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02 February 2017

The financial industry has started a major shift towards a technology driven future. While change is happening slower as in other industries, it is unstoppable and is already changing the way customers interact with banks and other financial institutions.

recent report by Oliver Wyman presented at the World Economic Forum in Davos, identifies the increasing modular way in which the financial industry is structured.

On the customer side, the demand is described as modular because “product providers no longer own the direct customer relationship, with clients easily picking and choosing from multiple providers, perhaps with the help of a mobile application, aggregator or online platform.”

On the suppliers side, the modularity exists because “the supply chain is not delivered in-house, …parts of production are performed by different firms.”

Banks who do not react to these industry shifts could find themselves prisoners of their legacy systems. These do not provide the flexibility to meet the increasingly complex demand of customers. And while suitable supplier modules may exist, the legacy infrastructure must be able to ‘plug’ these in.

This does not mean however that banks have already lost, and will have to cede way to new fintech players who try to pose a threat to their business. In fact, banks are well positioned for a technology-driven future.

There are at least five reasons why banks have an opportunity to do well:

  1. Relationships: banks have a wealth of existing relationships with customers. The shift to modular demand means that consumers will have less friction to change to competing services, but banks have the advantage of a long history of learning the value of personal relationships. The challenge will be to pass these learnings which were mostly gained in the offline world (branches) to the digital environment.
  2. Behavioural Data: banks sit on a tremendous amount of customer data. Data analytics programs have only scratched the surface of what is possible in terms of leveraging this data for building customer relationships. Bank can predict when a customer might need a car loan based on his repair bills, and come with a timely offer. This would be a huge improvement from today’s non-targeted mass mailings and web banners.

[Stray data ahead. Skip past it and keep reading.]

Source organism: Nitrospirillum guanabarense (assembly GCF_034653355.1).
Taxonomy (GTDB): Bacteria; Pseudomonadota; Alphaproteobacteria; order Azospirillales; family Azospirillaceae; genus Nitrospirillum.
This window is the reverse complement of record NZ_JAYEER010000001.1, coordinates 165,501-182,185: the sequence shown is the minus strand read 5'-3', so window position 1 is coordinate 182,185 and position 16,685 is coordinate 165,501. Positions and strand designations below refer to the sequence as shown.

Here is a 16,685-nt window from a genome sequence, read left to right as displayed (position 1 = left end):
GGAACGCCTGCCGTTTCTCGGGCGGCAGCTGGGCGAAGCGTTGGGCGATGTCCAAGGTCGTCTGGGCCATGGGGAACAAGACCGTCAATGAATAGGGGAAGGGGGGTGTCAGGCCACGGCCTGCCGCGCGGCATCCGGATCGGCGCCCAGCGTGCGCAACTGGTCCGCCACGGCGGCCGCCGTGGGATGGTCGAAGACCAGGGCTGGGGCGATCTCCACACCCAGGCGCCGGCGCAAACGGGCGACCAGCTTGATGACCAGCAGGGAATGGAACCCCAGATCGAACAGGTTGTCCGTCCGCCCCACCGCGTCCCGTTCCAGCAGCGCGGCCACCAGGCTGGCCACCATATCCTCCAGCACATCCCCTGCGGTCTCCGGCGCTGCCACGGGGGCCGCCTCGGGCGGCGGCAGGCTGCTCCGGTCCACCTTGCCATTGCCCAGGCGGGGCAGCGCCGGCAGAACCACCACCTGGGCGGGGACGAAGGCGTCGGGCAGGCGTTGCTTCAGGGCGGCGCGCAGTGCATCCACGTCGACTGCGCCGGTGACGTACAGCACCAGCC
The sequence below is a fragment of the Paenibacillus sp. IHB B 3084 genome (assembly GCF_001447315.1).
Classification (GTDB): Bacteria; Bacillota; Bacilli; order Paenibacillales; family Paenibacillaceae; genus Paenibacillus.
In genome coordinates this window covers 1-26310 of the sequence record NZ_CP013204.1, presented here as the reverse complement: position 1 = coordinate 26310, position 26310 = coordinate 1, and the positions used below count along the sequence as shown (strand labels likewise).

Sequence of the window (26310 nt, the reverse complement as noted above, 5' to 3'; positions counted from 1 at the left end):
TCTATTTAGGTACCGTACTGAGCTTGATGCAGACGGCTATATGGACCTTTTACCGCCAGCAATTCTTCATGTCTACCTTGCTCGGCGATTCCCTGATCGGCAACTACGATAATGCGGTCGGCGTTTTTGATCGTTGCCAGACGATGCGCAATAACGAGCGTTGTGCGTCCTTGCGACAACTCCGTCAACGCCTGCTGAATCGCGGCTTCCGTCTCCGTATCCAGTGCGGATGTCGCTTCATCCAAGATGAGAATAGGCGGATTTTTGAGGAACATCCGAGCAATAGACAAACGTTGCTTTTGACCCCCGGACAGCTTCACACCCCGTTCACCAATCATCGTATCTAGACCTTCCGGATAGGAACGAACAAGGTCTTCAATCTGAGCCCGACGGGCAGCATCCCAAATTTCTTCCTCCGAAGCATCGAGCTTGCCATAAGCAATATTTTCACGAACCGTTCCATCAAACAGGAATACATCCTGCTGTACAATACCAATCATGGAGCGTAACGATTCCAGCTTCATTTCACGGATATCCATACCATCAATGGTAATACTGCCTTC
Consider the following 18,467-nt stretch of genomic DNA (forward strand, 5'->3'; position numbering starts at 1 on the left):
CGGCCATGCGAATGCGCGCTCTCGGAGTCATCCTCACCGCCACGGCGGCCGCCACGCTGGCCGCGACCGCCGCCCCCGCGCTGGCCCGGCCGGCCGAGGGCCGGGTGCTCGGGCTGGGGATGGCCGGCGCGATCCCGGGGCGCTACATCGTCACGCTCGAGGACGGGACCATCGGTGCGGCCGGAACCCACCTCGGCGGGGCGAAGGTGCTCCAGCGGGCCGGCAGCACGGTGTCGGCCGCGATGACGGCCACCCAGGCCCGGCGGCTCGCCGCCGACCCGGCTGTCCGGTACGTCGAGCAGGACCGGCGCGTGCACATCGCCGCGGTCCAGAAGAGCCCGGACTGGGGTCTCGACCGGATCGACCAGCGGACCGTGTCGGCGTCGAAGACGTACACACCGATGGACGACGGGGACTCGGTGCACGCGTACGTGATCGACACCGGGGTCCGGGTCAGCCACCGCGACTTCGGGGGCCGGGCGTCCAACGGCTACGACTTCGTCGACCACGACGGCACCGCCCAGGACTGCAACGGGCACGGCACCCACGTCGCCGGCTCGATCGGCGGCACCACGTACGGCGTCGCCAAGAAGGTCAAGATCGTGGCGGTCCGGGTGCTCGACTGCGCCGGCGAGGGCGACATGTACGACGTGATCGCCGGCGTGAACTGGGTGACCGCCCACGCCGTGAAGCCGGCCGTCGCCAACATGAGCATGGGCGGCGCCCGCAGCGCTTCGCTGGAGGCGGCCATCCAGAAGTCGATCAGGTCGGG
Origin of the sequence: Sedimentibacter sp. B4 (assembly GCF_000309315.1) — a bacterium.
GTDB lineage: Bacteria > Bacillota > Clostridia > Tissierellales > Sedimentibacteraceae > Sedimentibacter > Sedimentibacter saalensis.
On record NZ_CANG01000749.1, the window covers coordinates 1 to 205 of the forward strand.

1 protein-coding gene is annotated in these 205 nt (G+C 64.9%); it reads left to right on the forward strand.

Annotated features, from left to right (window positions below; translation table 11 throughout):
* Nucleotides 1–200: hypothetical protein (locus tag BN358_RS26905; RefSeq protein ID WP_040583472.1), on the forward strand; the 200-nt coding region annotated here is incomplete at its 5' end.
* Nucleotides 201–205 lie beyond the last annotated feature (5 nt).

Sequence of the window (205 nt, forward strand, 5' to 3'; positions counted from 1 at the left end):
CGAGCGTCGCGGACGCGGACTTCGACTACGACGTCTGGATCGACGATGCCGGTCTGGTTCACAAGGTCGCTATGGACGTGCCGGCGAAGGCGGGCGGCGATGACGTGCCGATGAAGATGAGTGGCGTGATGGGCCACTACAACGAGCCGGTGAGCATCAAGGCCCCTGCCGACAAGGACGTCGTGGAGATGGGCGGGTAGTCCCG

3. Context Data: the integration of digital banking channels allows for even more data to be added to the mix. That customer who is looking for a new car might be visiting car dealers. And a bank can know that by making smart use of location-based data provided by geofences and use of mobile banking.
  4. Channels: most banks still maintain large networks of physical branches. These are likely to be reduced. But a well-balanced and efficient branch network is a huge competitive advantage to digital-only players. Banks who get their omni-channel approach right, can build relationships with customers and make smart use of the online and offline interplay. A customer may be interested in receiving that timely car loan notification, but might prefer to actually sign at his branch with a manager he already knows and trusts.
  5. Regulation: banks have a culture of safety-first and are very much used to dealing with regulators’ demands. The recent financial crash has brought a new wave of regulation which banks are absorbing right now. In the short term this may mean an impediment to immediate change and reaction to fintech threats. But over time, the banks’ will have a competitive advantage as new players will start to deal with regulator demands of their own.

It won’t be long before major technological developments in the financial industry will be in full effect. Development of new products, services and platforms is moving fast and new businesses are invented at lightning speed. Banks cannot sit still, but if they leverage their strong starting base they are well positioned to take advantage of the opportunities provided by a technology-driven future of financial services.

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